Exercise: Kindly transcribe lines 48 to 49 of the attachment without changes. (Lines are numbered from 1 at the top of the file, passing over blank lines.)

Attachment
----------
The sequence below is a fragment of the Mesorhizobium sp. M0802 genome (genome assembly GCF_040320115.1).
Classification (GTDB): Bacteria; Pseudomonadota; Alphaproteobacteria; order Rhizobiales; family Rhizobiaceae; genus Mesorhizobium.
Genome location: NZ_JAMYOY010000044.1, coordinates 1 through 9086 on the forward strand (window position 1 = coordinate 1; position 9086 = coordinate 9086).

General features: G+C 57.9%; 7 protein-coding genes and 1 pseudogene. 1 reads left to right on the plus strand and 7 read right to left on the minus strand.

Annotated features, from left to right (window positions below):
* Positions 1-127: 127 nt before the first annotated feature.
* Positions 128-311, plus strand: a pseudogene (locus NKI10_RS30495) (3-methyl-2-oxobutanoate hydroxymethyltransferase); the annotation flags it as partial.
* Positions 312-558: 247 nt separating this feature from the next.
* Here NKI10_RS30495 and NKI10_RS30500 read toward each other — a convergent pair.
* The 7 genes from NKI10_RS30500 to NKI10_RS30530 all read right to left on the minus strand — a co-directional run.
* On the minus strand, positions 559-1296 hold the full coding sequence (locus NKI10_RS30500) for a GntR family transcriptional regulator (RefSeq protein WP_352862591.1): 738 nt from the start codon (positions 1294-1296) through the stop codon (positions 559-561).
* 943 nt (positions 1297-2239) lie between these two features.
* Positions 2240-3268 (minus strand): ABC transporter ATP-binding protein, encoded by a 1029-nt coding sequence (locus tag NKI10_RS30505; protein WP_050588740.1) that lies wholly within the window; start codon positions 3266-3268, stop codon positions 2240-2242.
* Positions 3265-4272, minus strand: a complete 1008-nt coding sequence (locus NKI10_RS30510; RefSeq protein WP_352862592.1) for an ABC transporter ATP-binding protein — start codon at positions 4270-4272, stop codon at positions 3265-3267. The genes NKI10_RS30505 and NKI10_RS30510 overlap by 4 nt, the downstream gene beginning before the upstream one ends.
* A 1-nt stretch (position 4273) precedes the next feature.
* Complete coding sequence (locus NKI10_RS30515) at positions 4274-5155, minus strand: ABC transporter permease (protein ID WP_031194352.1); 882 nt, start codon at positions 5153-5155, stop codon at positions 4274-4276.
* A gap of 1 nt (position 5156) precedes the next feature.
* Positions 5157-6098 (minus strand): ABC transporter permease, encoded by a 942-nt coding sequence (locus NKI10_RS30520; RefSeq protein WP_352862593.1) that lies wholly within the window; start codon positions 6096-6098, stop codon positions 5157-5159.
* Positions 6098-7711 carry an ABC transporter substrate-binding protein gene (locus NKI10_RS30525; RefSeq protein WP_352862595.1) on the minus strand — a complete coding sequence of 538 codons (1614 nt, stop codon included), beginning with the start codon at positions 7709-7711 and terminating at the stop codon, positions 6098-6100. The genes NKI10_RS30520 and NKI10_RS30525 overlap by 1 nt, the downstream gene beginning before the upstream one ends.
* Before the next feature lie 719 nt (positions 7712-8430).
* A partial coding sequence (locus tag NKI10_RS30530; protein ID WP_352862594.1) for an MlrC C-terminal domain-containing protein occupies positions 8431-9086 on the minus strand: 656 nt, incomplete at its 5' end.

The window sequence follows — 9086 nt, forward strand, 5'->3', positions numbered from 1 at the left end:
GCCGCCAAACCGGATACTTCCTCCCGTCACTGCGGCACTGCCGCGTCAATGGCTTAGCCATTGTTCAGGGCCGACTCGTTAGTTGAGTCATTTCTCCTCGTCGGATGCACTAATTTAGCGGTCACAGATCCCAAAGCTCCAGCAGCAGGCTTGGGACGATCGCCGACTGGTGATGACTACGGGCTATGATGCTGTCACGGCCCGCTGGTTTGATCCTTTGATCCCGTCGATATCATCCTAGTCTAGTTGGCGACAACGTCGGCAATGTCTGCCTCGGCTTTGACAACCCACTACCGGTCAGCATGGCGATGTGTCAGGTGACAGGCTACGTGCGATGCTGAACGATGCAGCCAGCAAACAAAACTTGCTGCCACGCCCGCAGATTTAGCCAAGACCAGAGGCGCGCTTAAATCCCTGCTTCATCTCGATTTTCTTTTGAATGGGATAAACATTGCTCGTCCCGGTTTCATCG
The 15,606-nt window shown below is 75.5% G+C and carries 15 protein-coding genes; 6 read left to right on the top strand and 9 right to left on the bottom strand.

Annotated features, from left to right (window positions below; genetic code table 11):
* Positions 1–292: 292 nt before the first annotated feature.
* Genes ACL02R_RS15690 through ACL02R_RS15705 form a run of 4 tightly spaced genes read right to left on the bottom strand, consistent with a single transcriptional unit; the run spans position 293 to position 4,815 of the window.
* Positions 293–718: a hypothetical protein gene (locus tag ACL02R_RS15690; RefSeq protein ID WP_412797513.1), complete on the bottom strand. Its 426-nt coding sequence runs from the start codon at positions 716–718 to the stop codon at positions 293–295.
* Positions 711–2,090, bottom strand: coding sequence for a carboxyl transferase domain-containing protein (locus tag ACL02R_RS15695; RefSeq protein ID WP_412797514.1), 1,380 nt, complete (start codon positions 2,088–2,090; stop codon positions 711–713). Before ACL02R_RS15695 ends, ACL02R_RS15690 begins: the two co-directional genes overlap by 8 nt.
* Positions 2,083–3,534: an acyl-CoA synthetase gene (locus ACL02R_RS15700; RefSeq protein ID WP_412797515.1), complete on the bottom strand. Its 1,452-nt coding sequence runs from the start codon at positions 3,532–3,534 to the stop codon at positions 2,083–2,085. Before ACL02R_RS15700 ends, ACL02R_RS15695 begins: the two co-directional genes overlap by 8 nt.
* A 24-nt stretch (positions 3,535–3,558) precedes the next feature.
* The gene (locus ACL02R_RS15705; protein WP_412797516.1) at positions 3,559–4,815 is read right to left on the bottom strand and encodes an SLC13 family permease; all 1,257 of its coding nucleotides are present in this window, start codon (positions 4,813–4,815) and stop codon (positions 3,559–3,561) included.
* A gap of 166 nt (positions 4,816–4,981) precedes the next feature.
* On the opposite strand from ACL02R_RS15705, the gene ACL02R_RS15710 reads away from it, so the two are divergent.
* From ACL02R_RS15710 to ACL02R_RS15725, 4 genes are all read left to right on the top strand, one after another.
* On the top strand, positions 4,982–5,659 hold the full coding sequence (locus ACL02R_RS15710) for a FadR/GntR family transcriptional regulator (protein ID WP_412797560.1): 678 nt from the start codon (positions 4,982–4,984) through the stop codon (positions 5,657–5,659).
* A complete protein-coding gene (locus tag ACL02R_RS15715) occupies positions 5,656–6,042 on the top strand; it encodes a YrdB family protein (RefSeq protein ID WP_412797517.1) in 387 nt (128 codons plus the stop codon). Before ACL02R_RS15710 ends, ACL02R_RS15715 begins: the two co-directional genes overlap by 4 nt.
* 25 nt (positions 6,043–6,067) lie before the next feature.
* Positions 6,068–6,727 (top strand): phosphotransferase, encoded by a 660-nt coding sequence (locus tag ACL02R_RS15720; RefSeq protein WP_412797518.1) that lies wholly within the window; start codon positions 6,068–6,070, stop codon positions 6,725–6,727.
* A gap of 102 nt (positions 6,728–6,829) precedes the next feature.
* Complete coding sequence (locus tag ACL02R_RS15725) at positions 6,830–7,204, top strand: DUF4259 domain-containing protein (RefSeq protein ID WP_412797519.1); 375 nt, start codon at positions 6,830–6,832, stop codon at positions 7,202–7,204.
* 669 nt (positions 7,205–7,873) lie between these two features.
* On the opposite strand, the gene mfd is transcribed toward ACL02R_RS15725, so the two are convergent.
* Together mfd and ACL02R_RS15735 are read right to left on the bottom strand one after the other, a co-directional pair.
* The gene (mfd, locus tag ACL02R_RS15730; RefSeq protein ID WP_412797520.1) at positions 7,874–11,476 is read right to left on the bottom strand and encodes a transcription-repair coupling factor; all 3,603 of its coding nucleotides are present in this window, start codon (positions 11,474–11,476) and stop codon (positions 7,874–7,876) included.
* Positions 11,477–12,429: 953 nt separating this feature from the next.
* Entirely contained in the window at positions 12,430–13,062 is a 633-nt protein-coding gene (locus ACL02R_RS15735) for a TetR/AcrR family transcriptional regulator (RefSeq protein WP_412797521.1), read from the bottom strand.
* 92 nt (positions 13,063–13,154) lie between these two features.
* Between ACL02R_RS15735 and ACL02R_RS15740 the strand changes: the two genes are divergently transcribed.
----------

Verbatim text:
* 92 nt (positions 13,063–13,154) lie between these two features.
* Between ACL02R_RS15735 and ACL02R_RS15740 the strand changes: the two genes are divergently transcribed.